Results: The factor analysis identified six scales of the Israeli CU-Q2oL: (i) sleep and concentration, (ii) function and mental status, (iii) embarrassment and clothing limitations, (iv) itching, (v) eating behavior and medication side effects, and (vi) swelling, which accounted for 77% of the data variance. Five scales showed good internal consistency over 0.81. The mean ± SD score of CU-Q2oL in our patients with CIU was 41 ± 21.7. We found a strong positive correlation between the overall scores of CU-Q2oL and DLQI questionnaires (r = 0.8, P < 0.01). Additionally, we found a positive correlation between UAS and both CU-Q2oL and DLQI (r = 0.62, P < 0.01, and r = 0.53, P < 0.01, respectively). 

Conclusions: This study demonstrates that the Israeli CU-Q2oL questionnaire is suitable for both clinical use and research in Israel.

 

January 2016
Yan Press MD and Roni Peleg MD
July 2015
Mauro Calvani MD, Valentino Giorgio MD, Monica Greco MD and Stefano Miceli Sopo MD
October 2014
August 2014
Menachem Rottem MD, Ramit Segal MD, Shmuel Kivity MD, Laliv Shamshines MD, Yael Graif MD, Meir Shalit MD, Aharon Kessel MD, Josef Panasoff MD, Shai Cohen MD, Elias Toubi MD and Nancy Agmon-Levin MD

Background: Chronic spontaneous urticaria (CSU) is a common, debilitating disease that is frequently resistant to standard therapy. Omalizumab, anti-immunoglobulin-E humanized monoclonal antibody, was recently shown to be effective in treating resistant CSU.

Objectives: To investigated the treatment of CSU with omalizumab in Israel.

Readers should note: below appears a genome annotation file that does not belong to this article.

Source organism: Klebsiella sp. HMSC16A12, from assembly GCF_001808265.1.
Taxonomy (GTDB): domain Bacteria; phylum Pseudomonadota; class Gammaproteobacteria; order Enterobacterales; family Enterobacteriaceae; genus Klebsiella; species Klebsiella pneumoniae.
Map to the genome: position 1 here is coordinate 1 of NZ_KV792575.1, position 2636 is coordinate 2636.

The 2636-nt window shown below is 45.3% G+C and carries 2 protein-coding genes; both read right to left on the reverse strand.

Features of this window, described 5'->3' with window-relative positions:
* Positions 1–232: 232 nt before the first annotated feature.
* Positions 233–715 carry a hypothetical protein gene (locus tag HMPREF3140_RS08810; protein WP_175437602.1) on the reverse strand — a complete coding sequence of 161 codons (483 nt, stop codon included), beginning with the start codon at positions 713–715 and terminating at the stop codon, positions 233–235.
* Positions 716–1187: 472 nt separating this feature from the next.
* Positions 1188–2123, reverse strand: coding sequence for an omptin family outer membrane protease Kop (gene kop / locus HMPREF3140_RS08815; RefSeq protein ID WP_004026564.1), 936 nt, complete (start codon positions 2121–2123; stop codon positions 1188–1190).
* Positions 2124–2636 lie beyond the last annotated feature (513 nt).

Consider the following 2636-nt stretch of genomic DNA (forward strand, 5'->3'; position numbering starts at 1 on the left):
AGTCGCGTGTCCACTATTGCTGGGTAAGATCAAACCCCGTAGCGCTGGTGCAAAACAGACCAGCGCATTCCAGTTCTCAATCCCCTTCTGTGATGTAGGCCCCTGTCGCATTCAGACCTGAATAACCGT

Methods: We conducted a multicenter retrospective analysis of patients with refractory CSU treated with omalizuamb in Israel during 2012–2013. Complete improvement was defined as resolution of symptoms with no need for other medications, or satisfactory when patients’ condition improved but required regular or intermittent doses of antihistamines.

Results: Forty-three patients received omalizumab off-label for refractory CSU. Their mean age was 45 ± 12 years and CSU duration was 4.3 ± 4 years. In this cohort, 98% were unsuccessfully treated with high dose H(1)-antihistamines, 88% with systemic glucocorticoids and 30% with cyclosporine and/or other immune-modulators. Fourteen patients received only one injection of omalizumab, while the other 29 received on average of 4.3 ± 3.2 injections; 30 patients received 150 mg/month and 13 received 300 mg/month. Following omalizumab therapy, disease remitted within weeks in 86% of patients, of whom half achieved complete remission. The latter was associated with usage of high dose omalizumab, 300 mg/month vs. 150 mg/month (P = 0.02) and repeated therapy (i.e., multiple injections vs. a single injection) (P = 0.0005).